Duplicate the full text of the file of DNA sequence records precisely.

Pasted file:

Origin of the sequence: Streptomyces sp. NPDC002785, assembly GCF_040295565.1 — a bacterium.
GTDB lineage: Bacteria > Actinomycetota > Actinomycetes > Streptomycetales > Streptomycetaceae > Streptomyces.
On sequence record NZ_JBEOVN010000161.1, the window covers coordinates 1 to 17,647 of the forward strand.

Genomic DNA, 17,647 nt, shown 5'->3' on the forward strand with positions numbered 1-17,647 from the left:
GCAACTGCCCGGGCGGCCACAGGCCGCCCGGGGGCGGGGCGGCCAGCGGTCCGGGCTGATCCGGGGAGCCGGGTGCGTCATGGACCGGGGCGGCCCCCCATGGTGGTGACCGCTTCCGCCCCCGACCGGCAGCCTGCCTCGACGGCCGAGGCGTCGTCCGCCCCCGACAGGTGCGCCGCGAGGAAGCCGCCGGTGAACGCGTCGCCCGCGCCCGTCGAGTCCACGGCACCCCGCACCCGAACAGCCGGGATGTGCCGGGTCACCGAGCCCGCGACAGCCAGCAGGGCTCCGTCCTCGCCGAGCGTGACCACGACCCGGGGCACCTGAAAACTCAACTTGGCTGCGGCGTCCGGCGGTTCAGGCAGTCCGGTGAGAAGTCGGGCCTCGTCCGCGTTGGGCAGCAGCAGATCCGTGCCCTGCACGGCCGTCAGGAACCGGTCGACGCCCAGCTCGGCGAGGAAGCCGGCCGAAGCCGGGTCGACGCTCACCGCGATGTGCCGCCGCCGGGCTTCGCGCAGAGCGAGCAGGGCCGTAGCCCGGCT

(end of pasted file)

Origin of the sequence: Streptomyces sp. NPDC002785, assembly GCF_040295565.1 — a bacterium.
GTDB lineage: Bacteria > Actinomycetota > Actinomycetes > Streptomycetales > Streptomycetaceae > Streptomyces.
On sequence record NZ_JBEOVN010000161.1, the window covers coordinates 1 to 17,647 of the forward strand.

Genomic DNA, 17,647 nt, shown 5'->3' on the forward strand with positions numbered 1-17,647 from the left:
GCAACTGCCCGGGCGGCCACAGGCCGCCCGGGGGCGGGGCGGCCAGCGGTCCGGGCTGATCCGGGGAGCCGGGTGCGTCATGGACCGGGGCGGCCCCCCATGGTGGTGACCGCTTCCGCCCCCGACCGGCAGCCTGCCTCGACGGCCGAGGCGTCGTCCGCCCCCGACAGGTGCGCCGCGAGGAAGCCGCCGGTGAACGCGTCGCCCGCGCCCGTCGAGTCCACGGCACCCCGCACCCGAACAGCCGGGATGTGCCGGGTCACCGAGCCCGCGACAGCCAGCAGGGCTCCGTCCTCGCCGAGCGTGACCACGACCCGGGGCACCTGAAAACTCAACTTGGCTGCGGCGTCCGGCGGTTCAGGCAGTCCGGTGAGAAGTCGGGCCTCGTCCGCGTTGGGCAGCAGCAGATCCGTGCCCTGCACGGCCGTCAGGAACCGGTCGACGCCCAGCTCGGCGAGGAAGCCGGCCGAAGCCGGGTCGACGCTCACCGCGATGTGCCGCCGCCGGGCTTCGCGCAGAGCGAGCAGGGCCGTAGCCCGGCT